Suppose someone gave you a bag of rotten meat, a sack of tatty shinbones and eyelashes, you'd probably decline the gift. But what if, underneath that discoloured meat, there was a stainless steel trophy with your name on it?
"You don't have to eat the meat," it could be said in the carrier bag's defence. "You can enjoy your trophy, which was made out of stainless steel, just so it wouldn't be contaminated by the foul-smelling flesh. And to be fair, we didn't put much in the bag, because we were dimly aware of how distasteful it was."
Homefront's single-player campaign is, to terminate a metaphor, the meat. It's a short, angry burst of victim-patriotism. The writing veers so obliviously into cliché, that it makes you slacken in despair. It looks fine. It plays adequately, but without inspiration. Stand-out moments - seeing the resistance's off-the-grid existence, and the intense firefight in the mall car-park - are isolated moments of tension in a game that's over too quickly for you to care. Rianna's spiritual journey can be summarised as "killing people is horrible, let's kill these bastards, no wait not like that."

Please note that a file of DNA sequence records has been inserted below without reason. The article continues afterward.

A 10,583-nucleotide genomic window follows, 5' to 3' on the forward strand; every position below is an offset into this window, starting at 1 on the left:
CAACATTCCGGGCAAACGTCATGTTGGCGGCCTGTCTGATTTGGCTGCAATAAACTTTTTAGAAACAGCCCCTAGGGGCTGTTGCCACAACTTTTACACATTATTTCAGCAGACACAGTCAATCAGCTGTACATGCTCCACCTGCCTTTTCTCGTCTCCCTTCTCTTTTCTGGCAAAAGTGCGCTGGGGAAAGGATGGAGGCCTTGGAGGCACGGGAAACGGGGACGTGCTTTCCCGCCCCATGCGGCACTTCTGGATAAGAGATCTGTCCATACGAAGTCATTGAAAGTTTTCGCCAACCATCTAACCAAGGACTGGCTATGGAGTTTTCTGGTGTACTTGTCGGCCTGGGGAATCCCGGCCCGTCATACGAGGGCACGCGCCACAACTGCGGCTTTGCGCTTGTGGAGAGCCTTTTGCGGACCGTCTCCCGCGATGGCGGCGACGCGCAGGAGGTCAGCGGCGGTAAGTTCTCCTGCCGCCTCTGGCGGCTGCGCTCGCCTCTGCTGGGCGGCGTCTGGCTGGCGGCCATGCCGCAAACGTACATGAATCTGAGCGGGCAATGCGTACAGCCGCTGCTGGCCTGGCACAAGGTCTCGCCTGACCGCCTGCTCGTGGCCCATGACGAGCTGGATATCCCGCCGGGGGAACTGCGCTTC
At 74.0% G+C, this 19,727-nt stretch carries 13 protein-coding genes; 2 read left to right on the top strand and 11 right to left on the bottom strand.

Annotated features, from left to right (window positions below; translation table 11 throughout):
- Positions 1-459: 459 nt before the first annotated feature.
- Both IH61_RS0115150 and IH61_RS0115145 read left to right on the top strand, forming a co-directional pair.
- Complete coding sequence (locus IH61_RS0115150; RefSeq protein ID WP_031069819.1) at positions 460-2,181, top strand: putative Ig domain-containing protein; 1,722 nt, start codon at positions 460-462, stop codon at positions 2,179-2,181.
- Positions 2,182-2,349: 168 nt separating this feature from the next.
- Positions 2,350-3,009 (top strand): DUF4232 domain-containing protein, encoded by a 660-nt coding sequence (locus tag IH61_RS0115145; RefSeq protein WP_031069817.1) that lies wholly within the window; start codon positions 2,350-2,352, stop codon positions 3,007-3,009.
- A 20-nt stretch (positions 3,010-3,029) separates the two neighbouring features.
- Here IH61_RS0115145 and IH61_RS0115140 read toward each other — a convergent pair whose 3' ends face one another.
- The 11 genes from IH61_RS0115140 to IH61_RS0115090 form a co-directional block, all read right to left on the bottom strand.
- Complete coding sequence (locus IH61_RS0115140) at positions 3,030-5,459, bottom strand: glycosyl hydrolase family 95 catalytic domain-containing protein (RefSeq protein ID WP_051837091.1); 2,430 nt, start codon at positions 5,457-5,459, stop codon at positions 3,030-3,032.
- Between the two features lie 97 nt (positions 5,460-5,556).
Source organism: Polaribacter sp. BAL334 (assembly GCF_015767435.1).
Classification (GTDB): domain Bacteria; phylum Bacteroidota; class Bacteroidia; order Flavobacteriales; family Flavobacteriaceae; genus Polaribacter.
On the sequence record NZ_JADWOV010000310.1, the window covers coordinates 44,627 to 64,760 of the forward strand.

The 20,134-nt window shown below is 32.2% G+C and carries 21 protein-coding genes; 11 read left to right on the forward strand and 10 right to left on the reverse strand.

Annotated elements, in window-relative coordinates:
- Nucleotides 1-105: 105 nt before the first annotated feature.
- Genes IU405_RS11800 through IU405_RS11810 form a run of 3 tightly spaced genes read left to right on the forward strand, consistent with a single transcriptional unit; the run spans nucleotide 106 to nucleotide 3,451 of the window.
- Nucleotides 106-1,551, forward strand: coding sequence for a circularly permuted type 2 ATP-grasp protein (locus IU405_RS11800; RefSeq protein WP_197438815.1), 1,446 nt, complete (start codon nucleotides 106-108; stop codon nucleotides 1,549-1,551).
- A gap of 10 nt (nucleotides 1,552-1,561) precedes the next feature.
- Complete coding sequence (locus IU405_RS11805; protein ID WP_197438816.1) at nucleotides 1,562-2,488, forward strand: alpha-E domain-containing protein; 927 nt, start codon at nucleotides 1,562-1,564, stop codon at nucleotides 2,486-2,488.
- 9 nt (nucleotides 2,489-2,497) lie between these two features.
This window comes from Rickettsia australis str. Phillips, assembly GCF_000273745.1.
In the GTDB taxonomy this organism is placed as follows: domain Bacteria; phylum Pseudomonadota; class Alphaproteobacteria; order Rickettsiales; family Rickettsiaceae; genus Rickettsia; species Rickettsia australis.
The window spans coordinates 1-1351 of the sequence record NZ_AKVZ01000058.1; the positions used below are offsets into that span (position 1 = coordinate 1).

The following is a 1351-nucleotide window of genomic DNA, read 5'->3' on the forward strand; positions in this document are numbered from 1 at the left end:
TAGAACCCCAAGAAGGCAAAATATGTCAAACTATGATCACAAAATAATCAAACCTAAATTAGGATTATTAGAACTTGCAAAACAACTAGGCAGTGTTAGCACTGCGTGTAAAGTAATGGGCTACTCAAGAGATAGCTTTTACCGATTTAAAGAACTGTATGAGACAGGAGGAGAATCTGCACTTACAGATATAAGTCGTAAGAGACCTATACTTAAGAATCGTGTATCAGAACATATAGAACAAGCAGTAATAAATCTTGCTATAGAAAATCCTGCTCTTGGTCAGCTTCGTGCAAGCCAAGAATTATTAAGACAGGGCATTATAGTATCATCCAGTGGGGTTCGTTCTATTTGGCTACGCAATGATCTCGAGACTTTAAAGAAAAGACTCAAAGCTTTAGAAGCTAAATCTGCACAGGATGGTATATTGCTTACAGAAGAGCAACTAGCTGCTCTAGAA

However - and this is a huge, redeeming however - the multiplayer is that trophy, and it's damn good. Dedicated servers allow for 32-player fights, and the Battle Points system lets you spend your round earnings on instant rewards and vehicle spawns. Larger maps can develop over the match from infantry matches into games of remote-control drones against choppers. Battle Points also feed into a more persistent XP system, so you're not completely reset every game.
The Battle Commander works too, spotting and rewarding streaks, and encouraging them with increasing rewards. You'll also meet increasing resistance from the opposing team, as they're made aware of your streak. The balance of reward, threat, and showing off is great, although it's a shame that you're corralled into repetitive behaviour - a sniping streak, for example, can only be extended by more sniping.
If you hate online multiplayer, avoid Homefront like you would a naked laughing man, waving his own severed leg in the air. If you're in it for the multiplayer, then it offers a clean, coherent and genuinely entertaining experience. Now, let's put that in a single number from one to ten.
Your individual score may differ
- Great multiplayer maps
- Battle Points work well
- Acting is fine, even if the script isn't
- Very short and bad single player
- Stamps around in cliché boots